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The Ghanaian Who Brought HR Corporate America To Ghana

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Ghana is one of the world’s fastest-growing economies this year, according to the World Bank, the African Development Bank and the IMF. Its projected growth in 2018 is between 8.3-8.9%.

The Ghanaian workforce is young, with 57% of the population under the age of 25. This means millions of new graduates enter the workforce each year. One woman who understands the struggle that awaits this unsuspecting group in corporate Ghana is Human Resources (HR) entrepreneur, Rita Kusi.

Kusi is the founder and CEO of Keeping “U” Simply Intact (KUSI) Consulting, a marketing, training and recruiting company based in the United States (US) and in Ghana. She is also the Managing Director of threesixtyGh, a social enterprise company with an online presence showcasing innovative ventures in Ghana and the people behind them.

Born in Bolga, Northern Ghana, Kusi’s family gained access to the US through the US Visa Lottery in the early 80s. The family relocated to the US in 1991 where Kusi remained until 2013. And that is also where she amassed a wealth of experience working in several sectors.

READ MORE: Cracking the Code and Bridging The Gender Gap

After college, Kusi worked a number of temporary jobs, from telemarketing in Atlanta to door-to-door sales in Maryland. She even tried her hands at customer services and working in cafes.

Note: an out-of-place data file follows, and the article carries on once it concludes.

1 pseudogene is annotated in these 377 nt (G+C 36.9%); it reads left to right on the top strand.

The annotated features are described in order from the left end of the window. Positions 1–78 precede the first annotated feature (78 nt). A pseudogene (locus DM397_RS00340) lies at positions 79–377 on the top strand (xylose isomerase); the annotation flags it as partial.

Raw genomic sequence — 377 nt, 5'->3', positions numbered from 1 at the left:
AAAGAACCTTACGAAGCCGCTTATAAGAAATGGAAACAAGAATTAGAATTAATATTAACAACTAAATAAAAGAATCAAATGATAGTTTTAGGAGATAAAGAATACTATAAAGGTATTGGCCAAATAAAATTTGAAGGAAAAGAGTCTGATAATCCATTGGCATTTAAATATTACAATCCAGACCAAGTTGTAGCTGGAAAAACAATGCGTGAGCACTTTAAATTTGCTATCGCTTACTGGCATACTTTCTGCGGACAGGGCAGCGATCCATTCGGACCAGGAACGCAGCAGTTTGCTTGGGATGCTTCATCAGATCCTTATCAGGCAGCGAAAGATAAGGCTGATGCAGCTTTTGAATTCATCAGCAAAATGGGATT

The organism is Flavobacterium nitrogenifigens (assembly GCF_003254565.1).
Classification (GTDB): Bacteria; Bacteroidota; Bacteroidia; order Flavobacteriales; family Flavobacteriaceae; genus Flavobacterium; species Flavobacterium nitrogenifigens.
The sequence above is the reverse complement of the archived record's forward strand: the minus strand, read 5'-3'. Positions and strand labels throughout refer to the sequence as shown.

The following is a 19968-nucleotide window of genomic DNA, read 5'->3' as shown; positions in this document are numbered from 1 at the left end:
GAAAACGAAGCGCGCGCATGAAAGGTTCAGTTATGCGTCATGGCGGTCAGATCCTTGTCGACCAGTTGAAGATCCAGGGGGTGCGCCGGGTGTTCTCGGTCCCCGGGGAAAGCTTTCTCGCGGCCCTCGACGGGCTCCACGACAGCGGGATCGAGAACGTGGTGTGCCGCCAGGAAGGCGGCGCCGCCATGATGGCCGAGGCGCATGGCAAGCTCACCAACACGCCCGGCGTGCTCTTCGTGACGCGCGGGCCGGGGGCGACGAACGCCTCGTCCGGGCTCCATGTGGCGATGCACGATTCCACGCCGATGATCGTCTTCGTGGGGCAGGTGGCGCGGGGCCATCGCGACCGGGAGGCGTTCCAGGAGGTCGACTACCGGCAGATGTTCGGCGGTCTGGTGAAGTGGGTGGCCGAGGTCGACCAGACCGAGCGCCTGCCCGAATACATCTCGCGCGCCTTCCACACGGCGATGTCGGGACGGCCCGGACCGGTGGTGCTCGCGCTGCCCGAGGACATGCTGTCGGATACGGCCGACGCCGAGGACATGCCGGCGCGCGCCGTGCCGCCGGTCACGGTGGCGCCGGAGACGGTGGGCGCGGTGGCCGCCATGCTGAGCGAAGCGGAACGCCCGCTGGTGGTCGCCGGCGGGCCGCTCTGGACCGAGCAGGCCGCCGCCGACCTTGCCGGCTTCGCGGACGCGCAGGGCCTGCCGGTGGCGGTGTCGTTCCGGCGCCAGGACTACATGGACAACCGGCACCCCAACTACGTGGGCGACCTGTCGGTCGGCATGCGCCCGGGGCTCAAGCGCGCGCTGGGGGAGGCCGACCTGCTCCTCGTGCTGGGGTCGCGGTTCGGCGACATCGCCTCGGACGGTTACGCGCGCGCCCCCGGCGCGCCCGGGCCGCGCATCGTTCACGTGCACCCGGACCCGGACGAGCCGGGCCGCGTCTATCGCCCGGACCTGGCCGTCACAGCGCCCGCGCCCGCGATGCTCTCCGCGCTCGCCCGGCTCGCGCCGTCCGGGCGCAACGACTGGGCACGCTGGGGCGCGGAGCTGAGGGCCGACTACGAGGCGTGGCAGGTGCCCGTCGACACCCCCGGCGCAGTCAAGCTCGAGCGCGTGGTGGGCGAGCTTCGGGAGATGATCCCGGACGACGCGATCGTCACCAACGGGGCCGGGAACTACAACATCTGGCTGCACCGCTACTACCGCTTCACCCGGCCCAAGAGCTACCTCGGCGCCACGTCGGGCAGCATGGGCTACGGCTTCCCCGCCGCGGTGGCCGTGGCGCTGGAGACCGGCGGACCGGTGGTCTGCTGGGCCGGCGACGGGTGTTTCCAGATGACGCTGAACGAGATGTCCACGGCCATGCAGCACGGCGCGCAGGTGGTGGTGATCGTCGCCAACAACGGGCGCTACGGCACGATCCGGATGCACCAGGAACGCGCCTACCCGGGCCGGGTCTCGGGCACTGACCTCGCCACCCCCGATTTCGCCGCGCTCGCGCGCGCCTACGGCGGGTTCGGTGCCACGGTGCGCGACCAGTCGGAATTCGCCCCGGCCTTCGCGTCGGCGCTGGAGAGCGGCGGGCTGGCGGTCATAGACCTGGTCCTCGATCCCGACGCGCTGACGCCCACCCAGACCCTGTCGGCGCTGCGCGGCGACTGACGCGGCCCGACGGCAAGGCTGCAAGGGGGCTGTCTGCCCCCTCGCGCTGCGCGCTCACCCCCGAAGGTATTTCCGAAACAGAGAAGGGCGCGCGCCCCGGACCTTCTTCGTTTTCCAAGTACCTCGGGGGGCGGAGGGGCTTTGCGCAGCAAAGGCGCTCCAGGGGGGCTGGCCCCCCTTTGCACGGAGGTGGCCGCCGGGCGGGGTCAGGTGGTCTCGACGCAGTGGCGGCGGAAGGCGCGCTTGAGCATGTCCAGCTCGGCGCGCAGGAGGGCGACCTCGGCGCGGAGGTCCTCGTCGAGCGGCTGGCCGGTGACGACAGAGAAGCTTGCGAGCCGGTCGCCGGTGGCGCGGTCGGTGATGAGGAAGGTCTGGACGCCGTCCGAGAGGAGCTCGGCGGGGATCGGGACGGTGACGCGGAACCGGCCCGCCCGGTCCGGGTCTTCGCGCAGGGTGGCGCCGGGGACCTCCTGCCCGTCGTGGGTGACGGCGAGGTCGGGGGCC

“I think for me having held all these jobs opened my eyes and I realized especially what I wanted to do in corporate America,” says Kusi.

All these experiences came together when she applied for a new role as HR assistant. When she did not hear back from the company regarding her application, Kusi took the initiative and called the hiring manager.

“So my dad told me to call and get feedback and as I called my CV happened to be in front of the hiring manager and he invited me in for the interview. I knew nothing about HR but I was just really looking for a job and I ended up getting that job and it was the longest I ever stayed at any job so that was a sign,” says Kusi.

She had finally found her calling in HR but it was not until a nostalgic visit back home that she would merge all her US experience together, ushering in a new life as an entrepreneur.

There were no real training programs at the time focused on improving the quality of customer service in Ghana. Kusi seized the opportunity to provide quality HR training programs, which she hoped organizations would pay for. And they did. This was the birth of Kusi Consulting.

From training services, the company has morphed its offerings into recruitment services and Kusi is now diversifying into skills-training as well as business process outsourcing, where the company handles the pay roll function for other corporate clients. Her timing couldn’t be more perfect. Hiring the right people is critical for companies to reduce employee attrition and enhance returns from HR. Companies face challenges in accurately perceiving and assessing an employee’s quality attributes prior to hiring that employee. This problem is more pronounced in African economies, which involves novices who do not have prior work records attesting to their raw skills, learning abilities and motivation. And this is where Kusi comes in.

READ MORE: Remembering A Corporate Legend

She believes a specialist HR function is imperative in every organization to ensure maximum output by each employee. However, she has had some difficulty convincing corporate Ghana.